Saving and Loading Models

This notebook demonstrates how to save and load models with PyTorch. This is important because we often want to load previously trained models to use in making predictions or to continue training on new data.

%matplotlib inline

import matplotlib.pyplot as plt
import numpy as np

import torch
from torch import nn
from torch import optim
import torch.nn.functional as F
from torchvision import datasets, transforms
# Define a transform to normalize the data
transform = transforms.Compose([transforms.ToTensor(),
                                transforms.Normalize((0.5,), (0.5,))])
# Download and load the training data
trainset = datasets.FashionMNIST('~/.pytorch/F_MNIST_data/', 
                                 download=True, 
                                 train=True, 
                                 transform=transform)
trainloader = torch.utils.data.DataLoader(trainset, 
                                          batch_size=64, 
                                          shuffle=True)

# Download and load the test data
testset = datasets.FashionMNIST('~/.pytorch/F_MNIST_data/', 
                                download=True, 
                                train=False, 
                                transform=transform)
testloader = torch.utils.data.DataLoader(testset, 
                                         batch_size=64, 
                                         shuffle=True)

Helper function to show images.

def imshow(image, ax=None, title=None, normalize=True):
    if ax is None:
        fig, ax = plt.subplots()
    image = image.numpy().transpose((1, 2, 0))

    if normalize:
        mean = np.array([0.485, 0.456, 0.406])
        std = np.array([0.229, 0.224, 0.225])
        image = std * image + mean
        image = np.clip(image, 0, 1)

    ax.imshow(image)
    ax.spines['top'].set_visible(False)
    ax.spines['right'].set_visible(False)
    ax.spines['left'].set_visible(False)
    ax.spines['bottom'].set_visible(False)
    ax.tick_params(axis='both', length=0)
    ax.set_xticklabels('')
    ax.set_yticklabels('')

    return ax

Here we can see one of the images.

image, label = next(iter(trainloader))
imshow(image[0,:]);

png

Train a network

To make things more concise here, I moved the model architecture and training code from the last part to a file called fc_model. Importing this, we can easily create a fully-connected network with fc_model.Network, and train the network using fc_model.train. I’ll use this model (once it’s trained) to demonstrate how we can save and load models.

import torch
from torch import nn
import torch.nn.functional as F

class Network(nn.Module):
    def __init__(self, input_size, output_size, hidden_layers, drop_p=0.5):
        super().__init__()
        
        # Input to a hidden layer
        self.hidden_layers = nn.ModuleList([nn.Linear(input_size, hidden_layers[0])])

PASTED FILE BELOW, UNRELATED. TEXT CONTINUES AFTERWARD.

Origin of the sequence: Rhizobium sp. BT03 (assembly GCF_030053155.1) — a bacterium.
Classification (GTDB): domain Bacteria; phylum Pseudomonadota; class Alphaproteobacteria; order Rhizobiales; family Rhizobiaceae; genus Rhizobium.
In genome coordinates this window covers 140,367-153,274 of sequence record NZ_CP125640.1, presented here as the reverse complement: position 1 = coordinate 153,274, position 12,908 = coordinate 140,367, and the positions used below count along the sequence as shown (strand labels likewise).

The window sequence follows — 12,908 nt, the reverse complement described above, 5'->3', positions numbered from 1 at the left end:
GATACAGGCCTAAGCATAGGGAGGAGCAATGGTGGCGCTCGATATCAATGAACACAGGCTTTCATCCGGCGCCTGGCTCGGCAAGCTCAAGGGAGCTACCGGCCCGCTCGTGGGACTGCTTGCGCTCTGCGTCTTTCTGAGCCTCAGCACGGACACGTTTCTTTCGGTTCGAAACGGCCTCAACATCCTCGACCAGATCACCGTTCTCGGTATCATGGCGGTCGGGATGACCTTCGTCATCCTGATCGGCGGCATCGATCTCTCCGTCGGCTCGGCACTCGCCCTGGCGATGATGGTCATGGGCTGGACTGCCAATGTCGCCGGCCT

# Add a variable number of more hidden layers
        layer_sizes = zip(hidden_layers[:-1], hidden_layers[1:])
        self.hidden_layers.extend([nn.Linear(h1, h2) for h1, h2 in layer_sizes])
        
        self.output = nn.Linear(hidden_layers[-1], output_size)
        
        self.dropout = nn.Dropout(p=drop_p)
        
    def forward(self, x):
        for each in self.hidden_layers:
            x = F.relu(each(x))
            x = self.dropout(x)
        x = self.output(x)
        
        return F.log_softmax(x, dim=1)
def validation(model, testloader, criterion):
    accuracy, test_loss = 0, 0
    for images, labels in testloader:

        images = images.resize_(images.size()[0], 784)

        output = model.forward(images)
        test_loss += criterion(output, labels).item()

        ## Calculating the accuracy 
        # Model's output is log-softmax, take exponential to get the probabilities
        ps = torch.exp(output)
        
        # Class with highest probability is our predicted class, compare with true label
        equality = (labels.data == ps.max(1)[1])
        
        # Accuracy is number of correct predictions divided by all predictions, 
        #      so just take the mean
        accuracy += equality.type_as(torch.FloatTensor()).mean()

    return test_loss, accuracy
def train(model, trainloader, testloader, criterion, optimizer, epochs=5, print_every=40):
    
    running_loss = 0
    print('Epoch\tStep\tTraining Loss\tTest Loss\tTest Accuracy')
    for e in range(epochs):
        # Reset Step Counter
        step = 0
        
        # Model in training mode, dropout is on
        model.train()
        
        for images, labels in trainloader:
            
            # Flatten images into a 784 long vector
            images.resize_(images.size()[0], 784)
            
            optimizer.zero_grad()
            
            output = model.forward(images)
            loss = criterion(output, labels)
            loss.backward()
            optimizer.step()
            
            running_loss += loss.item()

            if step % print_every == 0:
                # Model in inference mode, dropout is off
                model.eval()
                
                # Turn off gradients for validation, will speed up inference
                with torch.no_grad():
                    test_loss, accuracy = validation(model, testloader, criterion)
                
                print("{:3}/{}\t{:4}\t{:13.3f}\t{:9.3f}\t{:13.3f}"
                      .format(e+1, epochs, 
                              step, 
                              running_loss/len(trainloader),
                              test_loss/len(testloader), 
                              accuracy/len(testloader)))

                running_loss = 0
                
                # Make sure dropout and grads are on for training
                model.train()
            
            step += 1

Create the network, define the criterion and optimizer, and train

model = Network(784, 10, [512, 256, 128])
criterion = nn.NLLLoss()
optimizer = optim.Adam(model.parameters(), lr=0.001)